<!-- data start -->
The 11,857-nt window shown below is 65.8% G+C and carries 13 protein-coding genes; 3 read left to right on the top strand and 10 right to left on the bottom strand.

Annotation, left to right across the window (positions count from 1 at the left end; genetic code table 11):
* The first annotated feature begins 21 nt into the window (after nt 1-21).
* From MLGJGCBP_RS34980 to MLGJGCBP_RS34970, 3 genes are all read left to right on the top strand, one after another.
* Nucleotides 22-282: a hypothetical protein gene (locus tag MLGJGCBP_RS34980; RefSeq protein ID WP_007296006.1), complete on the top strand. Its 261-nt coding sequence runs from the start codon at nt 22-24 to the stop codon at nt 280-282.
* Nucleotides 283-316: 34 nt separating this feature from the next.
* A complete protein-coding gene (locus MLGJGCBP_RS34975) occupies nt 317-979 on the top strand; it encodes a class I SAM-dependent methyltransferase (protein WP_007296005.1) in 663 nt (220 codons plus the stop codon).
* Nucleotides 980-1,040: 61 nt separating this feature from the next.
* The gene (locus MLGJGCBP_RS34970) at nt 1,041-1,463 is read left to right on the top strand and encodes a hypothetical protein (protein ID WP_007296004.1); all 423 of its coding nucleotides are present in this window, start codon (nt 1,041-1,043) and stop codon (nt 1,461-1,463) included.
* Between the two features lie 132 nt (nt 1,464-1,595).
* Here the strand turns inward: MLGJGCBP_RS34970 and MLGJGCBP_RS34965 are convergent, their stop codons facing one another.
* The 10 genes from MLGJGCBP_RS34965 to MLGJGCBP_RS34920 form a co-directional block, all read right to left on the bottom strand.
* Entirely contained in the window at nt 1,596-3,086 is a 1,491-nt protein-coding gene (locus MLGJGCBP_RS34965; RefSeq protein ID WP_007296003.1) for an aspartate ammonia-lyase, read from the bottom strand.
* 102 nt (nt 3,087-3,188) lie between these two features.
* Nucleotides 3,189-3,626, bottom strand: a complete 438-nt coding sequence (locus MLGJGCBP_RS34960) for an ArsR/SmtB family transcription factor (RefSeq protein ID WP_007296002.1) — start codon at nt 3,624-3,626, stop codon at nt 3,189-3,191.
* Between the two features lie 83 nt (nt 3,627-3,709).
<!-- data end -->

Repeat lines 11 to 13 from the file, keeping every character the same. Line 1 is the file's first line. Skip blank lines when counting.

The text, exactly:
* Here the strand turns inward: MLGJGCBP_RS34970 and MLGJGCBP_RS34965 are convergent, their stop codons facing one another.
* The 10 genes from MLGJGCBP_RS34965 to MLGJGCBP_RS34920 form a co-directional block, all read right to left on the bottom strand.
* Entirely contained in the window at nt 1,596-3,086 is a 1,491-nt protein-coding gene (locus MLGJGCBP_RS34965; RefSeq protein ID WP_007296003.1) for an aspartate ammonia-lyase, read from the bottom strand.